What are the most significant changes in Russian language in 20th-21st centuries other than orthography rules and lexicon?
The heavily artificial, but apparently catching, trend towards indeclinable brand names and titles (driven by marketers trying to preserve what they call "brand integrity"). They're using a grammatical loophole of a sort, the implicit qualifier:
работа в "Макдоналдс" rather than
в "Макдоналдсе" implying
в ресторанах "Макдоналдс", etc. This has led to occasional examples of people not declining anything that goes in quotes, including film and periodical titles. Personally I'm worried/grumpy about the younger generation picking up this lack of declension as intuitively "correct", but it's not such a big deal in the end.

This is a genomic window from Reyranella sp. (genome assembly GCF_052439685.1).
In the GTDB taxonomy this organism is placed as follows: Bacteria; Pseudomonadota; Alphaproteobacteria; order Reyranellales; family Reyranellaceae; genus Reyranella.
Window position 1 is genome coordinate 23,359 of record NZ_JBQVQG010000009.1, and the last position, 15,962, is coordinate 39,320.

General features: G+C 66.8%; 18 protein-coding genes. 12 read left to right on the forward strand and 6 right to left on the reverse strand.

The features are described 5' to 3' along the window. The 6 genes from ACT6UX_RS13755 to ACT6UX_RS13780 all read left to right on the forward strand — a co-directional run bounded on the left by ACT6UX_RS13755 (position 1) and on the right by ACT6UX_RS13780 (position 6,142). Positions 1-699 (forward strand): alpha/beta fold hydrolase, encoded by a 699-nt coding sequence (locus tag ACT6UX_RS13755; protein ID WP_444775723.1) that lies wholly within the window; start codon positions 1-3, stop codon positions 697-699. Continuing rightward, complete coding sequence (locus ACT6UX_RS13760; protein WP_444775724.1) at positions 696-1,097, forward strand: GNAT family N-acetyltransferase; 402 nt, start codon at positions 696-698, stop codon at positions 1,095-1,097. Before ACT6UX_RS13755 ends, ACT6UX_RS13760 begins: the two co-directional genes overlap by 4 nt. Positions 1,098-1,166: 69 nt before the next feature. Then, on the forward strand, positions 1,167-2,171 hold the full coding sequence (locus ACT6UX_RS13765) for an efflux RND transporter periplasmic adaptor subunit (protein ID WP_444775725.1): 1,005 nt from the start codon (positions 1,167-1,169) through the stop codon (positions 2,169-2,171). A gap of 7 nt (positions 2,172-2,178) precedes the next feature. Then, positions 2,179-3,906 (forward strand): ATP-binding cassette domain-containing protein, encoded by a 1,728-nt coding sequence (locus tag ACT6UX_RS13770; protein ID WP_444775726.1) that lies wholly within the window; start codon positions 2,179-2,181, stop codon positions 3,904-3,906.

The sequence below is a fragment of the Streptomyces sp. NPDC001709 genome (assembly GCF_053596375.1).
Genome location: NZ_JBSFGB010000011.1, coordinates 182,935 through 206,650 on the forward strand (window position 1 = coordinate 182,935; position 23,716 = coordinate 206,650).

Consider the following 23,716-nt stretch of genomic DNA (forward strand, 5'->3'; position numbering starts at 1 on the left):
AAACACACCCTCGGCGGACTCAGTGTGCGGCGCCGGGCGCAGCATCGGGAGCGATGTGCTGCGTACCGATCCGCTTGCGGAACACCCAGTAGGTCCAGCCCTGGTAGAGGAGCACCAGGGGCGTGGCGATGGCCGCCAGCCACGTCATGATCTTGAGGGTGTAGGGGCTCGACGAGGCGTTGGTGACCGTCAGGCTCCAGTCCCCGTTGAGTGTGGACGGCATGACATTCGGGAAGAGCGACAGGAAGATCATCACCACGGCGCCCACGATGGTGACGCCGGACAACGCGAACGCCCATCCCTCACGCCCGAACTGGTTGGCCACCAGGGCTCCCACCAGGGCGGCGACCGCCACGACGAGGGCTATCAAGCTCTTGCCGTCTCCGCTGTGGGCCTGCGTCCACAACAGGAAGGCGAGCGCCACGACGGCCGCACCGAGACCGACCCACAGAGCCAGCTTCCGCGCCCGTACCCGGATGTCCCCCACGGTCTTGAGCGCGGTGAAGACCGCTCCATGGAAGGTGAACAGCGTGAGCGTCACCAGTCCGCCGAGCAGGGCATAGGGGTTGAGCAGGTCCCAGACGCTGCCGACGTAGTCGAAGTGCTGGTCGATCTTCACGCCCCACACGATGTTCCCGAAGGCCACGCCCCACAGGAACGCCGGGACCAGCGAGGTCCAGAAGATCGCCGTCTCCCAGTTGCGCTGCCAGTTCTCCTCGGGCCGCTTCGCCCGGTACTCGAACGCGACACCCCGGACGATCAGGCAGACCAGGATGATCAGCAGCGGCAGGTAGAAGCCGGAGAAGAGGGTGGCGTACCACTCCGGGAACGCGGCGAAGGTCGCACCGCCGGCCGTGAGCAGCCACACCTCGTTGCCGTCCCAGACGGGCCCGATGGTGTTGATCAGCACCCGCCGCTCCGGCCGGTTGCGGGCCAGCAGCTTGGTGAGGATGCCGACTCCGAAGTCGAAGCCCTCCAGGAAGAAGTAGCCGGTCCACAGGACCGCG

In other "kids these days" developments, the malapropist substitution of
неприкосновенный seems to be unstoppable; it's all over the media and no one cares. The latter word may go obsolete, and the former officially take on a meaning (untouchable as in immune or inviolable) antonymous to its original and strictly correct one (untouchable as in pariah).
A minor but very curious example of English borrowings influencing the Russian phonetic inventory, further than the already semi-accepted /w/, is what seems to be a palatalised glottal stop: at least one video game streamer on Twitch rendered "early drops" (a Hearthstone term) as
[ʔʲо]рли-дропы (there's currently no way to even spell it standardly); this may become bigger in the future.